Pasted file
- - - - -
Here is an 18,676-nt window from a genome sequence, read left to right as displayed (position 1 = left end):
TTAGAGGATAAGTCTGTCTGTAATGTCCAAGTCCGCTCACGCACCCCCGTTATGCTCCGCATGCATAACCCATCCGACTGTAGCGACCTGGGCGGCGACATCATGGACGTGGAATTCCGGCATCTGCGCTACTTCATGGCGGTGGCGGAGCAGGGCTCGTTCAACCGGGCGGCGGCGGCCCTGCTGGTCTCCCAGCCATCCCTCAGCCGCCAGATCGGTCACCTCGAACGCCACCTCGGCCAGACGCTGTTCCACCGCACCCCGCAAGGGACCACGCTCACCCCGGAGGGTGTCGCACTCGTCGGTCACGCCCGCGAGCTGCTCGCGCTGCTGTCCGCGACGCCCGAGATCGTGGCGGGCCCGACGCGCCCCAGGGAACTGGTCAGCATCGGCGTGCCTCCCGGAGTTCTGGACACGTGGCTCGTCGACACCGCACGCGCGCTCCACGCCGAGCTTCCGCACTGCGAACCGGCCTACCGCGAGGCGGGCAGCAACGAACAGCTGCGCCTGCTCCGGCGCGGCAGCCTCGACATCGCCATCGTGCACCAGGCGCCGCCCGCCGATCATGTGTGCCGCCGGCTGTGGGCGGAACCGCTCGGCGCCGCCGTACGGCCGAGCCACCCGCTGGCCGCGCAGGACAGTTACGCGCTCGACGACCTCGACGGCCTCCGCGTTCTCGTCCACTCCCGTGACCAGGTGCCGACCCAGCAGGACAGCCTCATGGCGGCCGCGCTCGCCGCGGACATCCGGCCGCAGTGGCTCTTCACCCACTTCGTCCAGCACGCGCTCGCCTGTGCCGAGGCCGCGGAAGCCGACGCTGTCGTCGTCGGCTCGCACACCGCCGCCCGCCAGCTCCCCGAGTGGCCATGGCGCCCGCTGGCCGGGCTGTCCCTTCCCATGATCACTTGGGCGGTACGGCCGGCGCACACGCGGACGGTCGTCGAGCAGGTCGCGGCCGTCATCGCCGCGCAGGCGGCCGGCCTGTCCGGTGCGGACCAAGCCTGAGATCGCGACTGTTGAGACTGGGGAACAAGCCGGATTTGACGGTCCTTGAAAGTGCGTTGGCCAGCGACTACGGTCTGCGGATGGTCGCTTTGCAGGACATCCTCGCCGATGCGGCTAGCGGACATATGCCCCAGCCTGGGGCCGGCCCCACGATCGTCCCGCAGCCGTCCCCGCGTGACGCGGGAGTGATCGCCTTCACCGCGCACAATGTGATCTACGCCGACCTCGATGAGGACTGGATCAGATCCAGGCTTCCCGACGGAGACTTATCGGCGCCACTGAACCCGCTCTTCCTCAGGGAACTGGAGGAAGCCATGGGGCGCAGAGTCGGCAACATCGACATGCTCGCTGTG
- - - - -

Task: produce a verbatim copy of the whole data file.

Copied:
Here is an 18,676-nt window from a genome sequence, read left to right as displayed (position 1 = left end):
TTAGAGGATAAGTCTGTCTGTAATGTCCAAGTCCGCTCACGCACCCCCGTTATGCTCCGCATGCATAACCCATCCGACTGTAGCGACCTGGGCGGCGACATCATGGACGTGGAATTCCGGCATCTGCGCTACTTCATGGCGGTGGCGGAGCAGGGCTCGTTCAACCGGGCGGCGGCGGCCCTGCTGGTCTCCCAGCCATCCCTCAGCCGCCAGATCGGTCACCTCGAACGCCACCTCGGCCAGACGCTGTTCCACCGCACCCCGCAAGGGACCACGCTCACCCCGGAGGGTGTCGCACTCGTCGGTCACGCCCGCGAGCTGCTCGCGCTGCTGTCCGCGACGCCCGAGATCGTGGCGGGCCCGACGCGCCCCAGGGAACTGGTCAGCATCGGCGTGCCTCCCGGAGTTCTGGACACGTGGCTCGTCGACACCGCACGCGCGCTCCACGCCGAGCTTCCGCACTGCGAACCGGCCTACCGCGAGGCGGGCAGCAACGAACAGCTGCGCCTGCTCCGGCGCGGCAGCCTCGACATCGCCATCGTGCACCAGGCGCCGCCCGCCGATCATGTGTGCCGCCGGCTGTGGGCGGAACCGCTCGGCGCCGCCGTACGGCCGAGCCACCCGCTGGCCGCGCAGGACAGTTACGCGCTCGACGACCTCGACGGCCTCCGCGTTCTCGTCCACTCCCGTGACCAGGTGCCGACCCAGCAGGACAGCCTCATGGCGGCCGCGCTCGCCGCGGACATCCGGCCGCAGTGGCTCTTCACCCACTTCGTCCAGCACGCGCTCGCCTGTGCCGAGGCCGCGGAAGCCGACGCTGTCGTCGTCGGCTCGCACACCGCCGCCCGCCAGCTCCCCGAGTGGCCATGGCGCCCGCTGGCCGGGCTGTCCCTTCCCATGATCACTTGGGCGGTACGGCCGGCGCACACGCGGACGGTCGTCGAGCAGGTCGCGGCCGTCATCGCCGCGCAGGCGGCCGGCCTGTCCGGTGCGGACCAAGCCTGAGATCGCGACTGTTGAGACTGGGGAACAAGCCGGATTTGACGGTCCTTGAAAGTGCGTTGGCCAGCGACTACGGTCTGCGGATGGTCGCTTTGCAGGACATCCTCGCCGATGCGGCTAGCGGACATATGCCCCAGCCTGGGGCCGGCCCCACGATCGTCCCGCAGCCGTCCCCGCGTGACGCGGGAGTGATCGCCTTCACCGCGCACAATGTGATCTACGCCGACCTCGATGAGGACTGGATCAGATCCAGGCTTCCCGACGGAGACTTATCGGCGCCACTGAACCCGCTCTTCCTCAGGGAACTGGAGGAAGCCATGGGGCGCAGAGTCGGCAACATCGACATGCTCGCTGTG